Collection comparisons that show some similarity include left and right political blogs to political blogs as a whole (again, to be expected as they are subsets), political blogs to mainstream media and mainstream media to popular blogs. Perhaps more surprising is the significant similarity between left and right political blogs – one explanation is that the left and right are often talking about the same topics, even if they’re trying to frame stories differently.
We see the least overlap between right-leaning blogs and mainstream media (perhaps consistent with a frequent rightwing complaint that media has a leftwing bias?) and between political blogs of all stripes and popular blogs. This last finding is reassuring – when we began building collections of popular blogs, we were surprised to discover how apolitical most were, and the cosine similarity test suggests that we might see this topical diversity in the lower similarity score.
This form of cross-comparison offers some intriguing directions for future research. We might compare each of the sources within our mainstream media set, for instance, and see what sources are most similar. This might suggest that one is derivative of the other… or that they’ve simply got similar interests and taste in language. Knowing that the New York Times and The Guardian have a high level of similarity, but the BBC is dissimilar to both (just a for instance – I haven’t calculated and don’t know this to be true) might offer instructions on how to focus our reading if we wanted as broad a diversity of stories as possible. Similarity between blogs and mainstream media might suggest clues for how the larger media ecosystem works – we might expect ideas to spread more often from mainstream sources to blogs (or vice versa) when we see similar coverage patterns.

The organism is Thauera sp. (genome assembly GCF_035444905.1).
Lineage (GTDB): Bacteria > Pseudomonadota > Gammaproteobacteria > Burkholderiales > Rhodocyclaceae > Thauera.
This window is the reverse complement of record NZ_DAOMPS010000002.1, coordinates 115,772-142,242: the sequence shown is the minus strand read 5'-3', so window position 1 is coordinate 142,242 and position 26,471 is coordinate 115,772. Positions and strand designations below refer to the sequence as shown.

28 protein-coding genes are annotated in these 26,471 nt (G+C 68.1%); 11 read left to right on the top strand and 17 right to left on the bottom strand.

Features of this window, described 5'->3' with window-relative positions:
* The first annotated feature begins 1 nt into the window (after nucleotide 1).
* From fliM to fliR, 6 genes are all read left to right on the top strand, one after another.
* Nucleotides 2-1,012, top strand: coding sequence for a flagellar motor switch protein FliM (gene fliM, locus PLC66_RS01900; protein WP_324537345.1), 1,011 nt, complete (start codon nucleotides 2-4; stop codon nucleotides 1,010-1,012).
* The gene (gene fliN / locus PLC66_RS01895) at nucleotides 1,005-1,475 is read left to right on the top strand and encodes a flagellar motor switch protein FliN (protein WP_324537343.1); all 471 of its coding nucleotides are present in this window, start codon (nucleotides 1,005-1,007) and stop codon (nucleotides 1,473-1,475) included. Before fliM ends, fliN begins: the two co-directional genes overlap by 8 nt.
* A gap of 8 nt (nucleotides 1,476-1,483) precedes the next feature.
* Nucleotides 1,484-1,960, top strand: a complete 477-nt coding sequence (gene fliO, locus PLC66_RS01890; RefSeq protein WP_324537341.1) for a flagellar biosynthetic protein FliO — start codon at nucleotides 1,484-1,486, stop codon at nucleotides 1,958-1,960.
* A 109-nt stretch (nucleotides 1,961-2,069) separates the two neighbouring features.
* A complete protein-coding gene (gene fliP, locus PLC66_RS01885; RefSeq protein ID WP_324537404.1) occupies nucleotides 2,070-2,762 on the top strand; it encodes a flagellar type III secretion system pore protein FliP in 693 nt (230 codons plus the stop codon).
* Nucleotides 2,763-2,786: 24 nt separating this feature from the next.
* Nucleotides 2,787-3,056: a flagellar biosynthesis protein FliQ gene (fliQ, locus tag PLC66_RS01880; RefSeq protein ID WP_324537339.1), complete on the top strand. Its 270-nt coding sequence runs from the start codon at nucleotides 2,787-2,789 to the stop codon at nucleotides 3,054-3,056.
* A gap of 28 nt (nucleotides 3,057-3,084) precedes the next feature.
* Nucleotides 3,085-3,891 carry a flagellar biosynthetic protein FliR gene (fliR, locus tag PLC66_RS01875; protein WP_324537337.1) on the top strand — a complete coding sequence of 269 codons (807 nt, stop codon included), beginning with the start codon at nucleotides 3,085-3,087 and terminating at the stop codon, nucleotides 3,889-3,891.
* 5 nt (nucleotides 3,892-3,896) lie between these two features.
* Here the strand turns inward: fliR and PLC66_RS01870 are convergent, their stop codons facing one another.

The question raised at the beginning of this post – are we seeing an unusual focus on international news – suggests that we try another type of comparison – comparison over time. While the news cycle has shortened from weekly, to daily, to hourly, it still takes time for the “restless searchlight” to move from one part of the world to another – events like an earthquake or a rebellion tend to generate stories for days and weeks at a time, and even if other important events arise, it takes time for journalists to redeploy and cover other events. So we’d expect to see more similarity between last week’s news and this week’s than between this week’s and six months ago. And again, we do:
The graph above shows the similarity between the words used in the 3/14-3/20 coverage of our 25 mainstream media sources and collections 1-48 weeks earlier. (I didn’t test all sets, just the first three weeks, then monthly through six months, then another check to 48 weeks prior.) There’s a pretty distinctive pattern – current coverage is quite similar to last week’s coverage, and the similarity rapidly drops off, reaching what seems to be a steady level. (Mean cosine similarity in this set is 0.723, with a standard deviation of 0.06, so the “steady state” line we might draw at 0.68 is within one SD…) We see similar graphs for popular and political blogs.
How similar is the news week to week? Walter Lippman famously observed, “The press is… like the beam of a searchlight that moves restlessly about, bringing one episode and then another out of darkness into vision.” Just how restless is that searchlight?
Well, that depends on the week. I ran comparisons between successive weeks for 27 weeks on our mainstream media collection. The mean cosine similarity from one week to the next is 0.905, with a standard deviation of .061. The only weeks that fall outside the standard deviation are the past four weeks, which differ from one another much more sharply.